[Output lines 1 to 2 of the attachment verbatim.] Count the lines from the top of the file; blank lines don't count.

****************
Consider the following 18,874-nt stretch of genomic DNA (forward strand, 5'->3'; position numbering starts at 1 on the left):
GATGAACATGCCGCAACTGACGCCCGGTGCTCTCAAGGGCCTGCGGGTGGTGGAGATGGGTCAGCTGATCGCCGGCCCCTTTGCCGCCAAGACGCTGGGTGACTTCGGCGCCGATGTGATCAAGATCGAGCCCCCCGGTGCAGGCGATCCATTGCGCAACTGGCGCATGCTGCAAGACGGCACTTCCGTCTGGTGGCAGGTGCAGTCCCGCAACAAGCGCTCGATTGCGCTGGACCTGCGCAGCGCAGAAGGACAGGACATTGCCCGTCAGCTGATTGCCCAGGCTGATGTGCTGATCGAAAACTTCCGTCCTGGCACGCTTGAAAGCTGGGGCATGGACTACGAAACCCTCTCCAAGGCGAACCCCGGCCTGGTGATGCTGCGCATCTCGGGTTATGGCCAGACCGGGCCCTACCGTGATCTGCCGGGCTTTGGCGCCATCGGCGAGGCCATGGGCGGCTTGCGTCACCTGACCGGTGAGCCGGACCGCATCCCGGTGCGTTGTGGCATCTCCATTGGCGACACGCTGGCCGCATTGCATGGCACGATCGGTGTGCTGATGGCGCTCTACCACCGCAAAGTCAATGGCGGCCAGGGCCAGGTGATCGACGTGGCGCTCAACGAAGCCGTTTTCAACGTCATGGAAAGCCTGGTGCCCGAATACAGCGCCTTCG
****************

Consider the following 18,874-nt stretch of genomic DNA (forward strand, 5'->3'; position numbering starts at 1 on the left):
GATGAACATGCCGCAACTGACGCCCGGTGCTCTCAAGGGCCTGCGGGTGGTGGAGATGGGTCAGCTGATCGCCGGCCCCTTTGCCGCCAAGACGCTGGGTGACTTCGGCGCCGATGTGATCAAGATCGAGCCCCCCGGTGCAGGCGATCCATTGCGCAACTGGCGCATGCTGCAAGACGGCACTTCCGTCTGGTGGCAGGTGCAGTCCCGCAACAAGCGCTCGATTGCGCTGGACCTGCGCAGCGCAGAAGGACAGGACATTGCCCGTCAGCTGATTGCCCAGGCTGATGTGCTGATCGAAAACTTCCGTCCTGGCACGCTTGAAAGCTGGGGCATGGACTACGAAACCCTCTCCAAGGCGAACCCCGGCCTGGTGATGCTGCGCATCTCGGGTTATGGCCAGACCGGGCCCTACCGTGATCTGCCGGGCTTTGGCGCCATCGGCGAGGCCATGGGCGGCTTGCGTCACCTGACCGGTGAGCCGGACCGCATCCCGGTGCGTTGTGGCATCTCCATTGGCGACACGCTGGCCGCATTGCATGGCACGATCGGTGTGCTGATGGCGCTCTACCACCGCAAAGTCAATGGCGGCCAGGGCCAGGTGATCGACGTGGCGCTCAACGAAGCCGTTTTCAACGTCATGGAAAGCCTGGTGCCCGAATACAGCGCCTTCG